A wrench (or spanner outside of North America) is a tool used to provide grip and mechanical advantage in applying torque to turn objects—usually rotary fasteners, such as nuts and bolts—or keep them from turning.
In Commonwealth English (excluding Canada), spanner is the standard term. The most common shapes are called open-ended spanner and ring spanner. The term wrench is generally used for tools that turn non-fastening devices (e.g. tap wrench and pipe wrench), or may be used for a monkey wrench - an adjustable spanner.
In North American English, wrench is the standard term. The most common shapes are called open-end wrench and box-end wrench. In American English, spanner refers to a specialised wrench with a series of pins or tabs around the circumference. (These pins or tabs fit into the holes or notches cut into the object to be turned.) In American commerce, such a wrench may be called a spanner wrench to distinguish it from the British sense of spanner.
Higher quality wrenches are typically made from chromium-vanadium alloy tool steels and are often drop-forged. They are frequently chrome-plated to resist corrosion and for ease of cleaning.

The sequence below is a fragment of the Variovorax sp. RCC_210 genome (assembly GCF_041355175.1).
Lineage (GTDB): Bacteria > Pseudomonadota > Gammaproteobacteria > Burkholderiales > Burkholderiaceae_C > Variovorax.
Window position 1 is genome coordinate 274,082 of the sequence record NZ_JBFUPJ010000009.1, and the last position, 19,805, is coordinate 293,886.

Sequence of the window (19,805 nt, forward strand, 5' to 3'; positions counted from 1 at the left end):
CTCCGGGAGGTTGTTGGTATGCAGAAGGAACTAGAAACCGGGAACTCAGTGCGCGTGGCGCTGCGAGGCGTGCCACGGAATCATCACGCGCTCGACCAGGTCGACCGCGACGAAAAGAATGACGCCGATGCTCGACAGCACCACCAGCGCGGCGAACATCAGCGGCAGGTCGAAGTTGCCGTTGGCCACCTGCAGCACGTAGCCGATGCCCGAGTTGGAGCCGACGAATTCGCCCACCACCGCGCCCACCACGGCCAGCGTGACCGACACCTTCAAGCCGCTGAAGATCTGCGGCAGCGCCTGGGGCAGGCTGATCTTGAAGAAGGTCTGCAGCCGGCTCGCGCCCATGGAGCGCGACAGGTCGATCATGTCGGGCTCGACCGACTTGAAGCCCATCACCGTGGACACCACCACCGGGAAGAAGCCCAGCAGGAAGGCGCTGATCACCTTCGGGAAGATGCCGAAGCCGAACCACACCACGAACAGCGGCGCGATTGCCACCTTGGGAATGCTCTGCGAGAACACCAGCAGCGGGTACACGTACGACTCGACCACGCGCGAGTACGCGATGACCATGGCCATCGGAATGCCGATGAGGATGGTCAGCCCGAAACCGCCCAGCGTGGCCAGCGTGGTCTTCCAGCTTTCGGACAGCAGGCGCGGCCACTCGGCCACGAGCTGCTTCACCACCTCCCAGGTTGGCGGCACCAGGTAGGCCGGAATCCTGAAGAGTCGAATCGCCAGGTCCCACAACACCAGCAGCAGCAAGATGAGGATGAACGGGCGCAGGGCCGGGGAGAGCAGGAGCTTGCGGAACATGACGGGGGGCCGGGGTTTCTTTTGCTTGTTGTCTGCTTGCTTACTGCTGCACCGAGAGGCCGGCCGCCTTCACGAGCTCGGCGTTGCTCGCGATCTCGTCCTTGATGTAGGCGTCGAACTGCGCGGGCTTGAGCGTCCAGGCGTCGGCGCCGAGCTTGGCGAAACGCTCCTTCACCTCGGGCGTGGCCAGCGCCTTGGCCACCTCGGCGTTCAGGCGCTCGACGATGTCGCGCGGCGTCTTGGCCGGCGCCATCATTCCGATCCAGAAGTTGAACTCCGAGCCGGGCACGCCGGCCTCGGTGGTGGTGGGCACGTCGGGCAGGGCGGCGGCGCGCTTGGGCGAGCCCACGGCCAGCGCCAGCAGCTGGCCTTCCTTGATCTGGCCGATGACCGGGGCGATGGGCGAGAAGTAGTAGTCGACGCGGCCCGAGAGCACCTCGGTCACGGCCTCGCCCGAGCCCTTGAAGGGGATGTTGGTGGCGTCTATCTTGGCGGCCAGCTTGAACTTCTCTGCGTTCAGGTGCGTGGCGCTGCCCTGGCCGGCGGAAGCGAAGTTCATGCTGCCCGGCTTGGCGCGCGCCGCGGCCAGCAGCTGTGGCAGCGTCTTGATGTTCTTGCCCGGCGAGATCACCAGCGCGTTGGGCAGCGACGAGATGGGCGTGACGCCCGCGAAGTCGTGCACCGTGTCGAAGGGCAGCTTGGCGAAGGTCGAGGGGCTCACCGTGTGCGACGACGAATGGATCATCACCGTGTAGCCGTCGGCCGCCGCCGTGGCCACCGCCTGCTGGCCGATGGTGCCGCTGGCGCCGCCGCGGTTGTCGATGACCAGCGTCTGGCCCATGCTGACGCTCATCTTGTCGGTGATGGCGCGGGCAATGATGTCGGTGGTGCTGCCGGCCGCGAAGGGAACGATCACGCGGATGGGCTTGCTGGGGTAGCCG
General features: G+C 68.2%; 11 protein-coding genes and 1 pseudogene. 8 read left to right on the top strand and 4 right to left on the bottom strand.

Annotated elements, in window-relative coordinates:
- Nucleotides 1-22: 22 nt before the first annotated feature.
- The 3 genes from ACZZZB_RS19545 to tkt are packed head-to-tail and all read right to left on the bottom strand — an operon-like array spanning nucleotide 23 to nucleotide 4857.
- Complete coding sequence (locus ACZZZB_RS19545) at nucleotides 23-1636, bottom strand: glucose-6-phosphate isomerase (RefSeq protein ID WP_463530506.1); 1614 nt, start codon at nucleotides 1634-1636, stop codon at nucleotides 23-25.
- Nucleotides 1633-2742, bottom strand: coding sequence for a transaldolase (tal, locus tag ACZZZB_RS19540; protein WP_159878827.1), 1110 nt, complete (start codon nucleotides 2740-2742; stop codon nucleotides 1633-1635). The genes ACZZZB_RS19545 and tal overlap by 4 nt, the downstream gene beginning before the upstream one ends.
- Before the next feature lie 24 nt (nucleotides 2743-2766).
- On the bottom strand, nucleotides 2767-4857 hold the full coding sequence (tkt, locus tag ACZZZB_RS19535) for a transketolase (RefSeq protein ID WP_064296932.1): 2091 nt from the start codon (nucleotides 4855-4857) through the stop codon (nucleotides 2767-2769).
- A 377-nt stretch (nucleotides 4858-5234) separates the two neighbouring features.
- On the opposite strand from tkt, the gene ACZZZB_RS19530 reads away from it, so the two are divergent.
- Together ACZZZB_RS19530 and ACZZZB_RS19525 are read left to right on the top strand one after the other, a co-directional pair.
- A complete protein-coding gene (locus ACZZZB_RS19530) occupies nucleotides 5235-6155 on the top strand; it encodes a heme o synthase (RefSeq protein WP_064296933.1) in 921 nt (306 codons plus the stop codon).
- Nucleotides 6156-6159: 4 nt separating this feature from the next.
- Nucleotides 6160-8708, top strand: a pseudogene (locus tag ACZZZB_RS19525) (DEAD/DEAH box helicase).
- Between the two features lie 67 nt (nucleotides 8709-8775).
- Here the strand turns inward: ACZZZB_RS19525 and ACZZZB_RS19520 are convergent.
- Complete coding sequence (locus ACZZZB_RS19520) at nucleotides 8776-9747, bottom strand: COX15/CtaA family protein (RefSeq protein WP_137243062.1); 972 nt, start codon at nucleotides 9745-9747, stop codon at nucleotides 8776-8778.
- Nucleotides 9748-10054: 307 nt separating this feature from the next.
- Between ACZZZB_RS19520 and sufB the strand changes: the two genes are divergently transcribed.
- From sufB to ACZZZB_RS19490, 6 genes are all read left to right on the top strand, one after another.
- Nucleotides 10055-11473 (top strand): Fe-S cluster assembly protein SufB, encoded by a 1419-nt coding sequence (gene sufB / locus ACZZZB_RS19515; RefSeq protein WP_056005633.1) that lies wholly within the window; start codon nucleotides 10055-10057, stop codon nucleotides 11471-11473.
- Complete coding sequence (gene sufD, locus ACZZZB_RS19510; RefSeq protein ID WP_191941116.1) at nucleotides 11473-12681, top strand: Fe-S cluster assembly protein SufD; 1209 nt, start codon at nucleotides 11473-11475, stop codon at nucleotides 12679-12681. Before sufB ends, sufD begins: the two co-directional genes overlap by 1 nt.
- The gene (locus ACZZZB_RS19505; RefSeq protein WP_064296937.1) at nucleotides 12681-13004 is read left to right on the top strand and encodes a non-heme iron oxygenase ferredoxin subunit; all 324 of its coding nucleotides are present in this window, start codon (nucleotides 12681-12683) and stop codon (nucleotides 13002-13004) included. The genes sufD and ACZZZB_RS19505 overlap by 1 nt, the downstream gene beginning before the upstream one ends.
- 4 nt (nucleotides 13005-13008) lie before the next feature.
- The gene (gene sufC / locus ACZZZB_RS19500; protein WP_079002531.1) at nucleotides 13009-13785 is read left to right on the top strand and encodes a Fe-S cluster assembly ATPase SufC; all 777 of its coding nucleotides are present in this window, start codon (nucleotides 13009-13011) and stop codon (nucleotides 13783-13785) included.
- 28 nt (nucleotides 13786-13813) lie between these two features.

Hinged tools, such as pliers or tongs, are not generally considered wrenches in English, but exceptions are the plumber wrench (pipe wrench in British English) and Mole wrench (sometimes Mole grips in British English).
Wrenches and applications using wrenches or devices that needed wrenches, such as pipe clamps and suits of armor, have been noted by historians as far back as the 15th century. Adjustable coach wrenches for the odd-sized nuts of wagon wheels were manufactured in England and exported to North America in the late eighteenth and early nineteenth centuries. The mid 19th century began to see patented wrenches which used a screw to narrowing or widening the jaws, including patented monkey wrenches.
Other types of keys
These types of keys are not emically classified as wrenches by English speakers, but they are etically similar in function to wrenches.
Size is usually designated by dimensions such as across-flats distance (inscribed-hexagon size). In the 19th and early 20th centuries, it had been common to define the nominal size of the wrench according to the nominal size of the screw thread that it was meant to be used with. Modern practice uses a size designation based on across-flats distance, whether measured in metric or in inch units.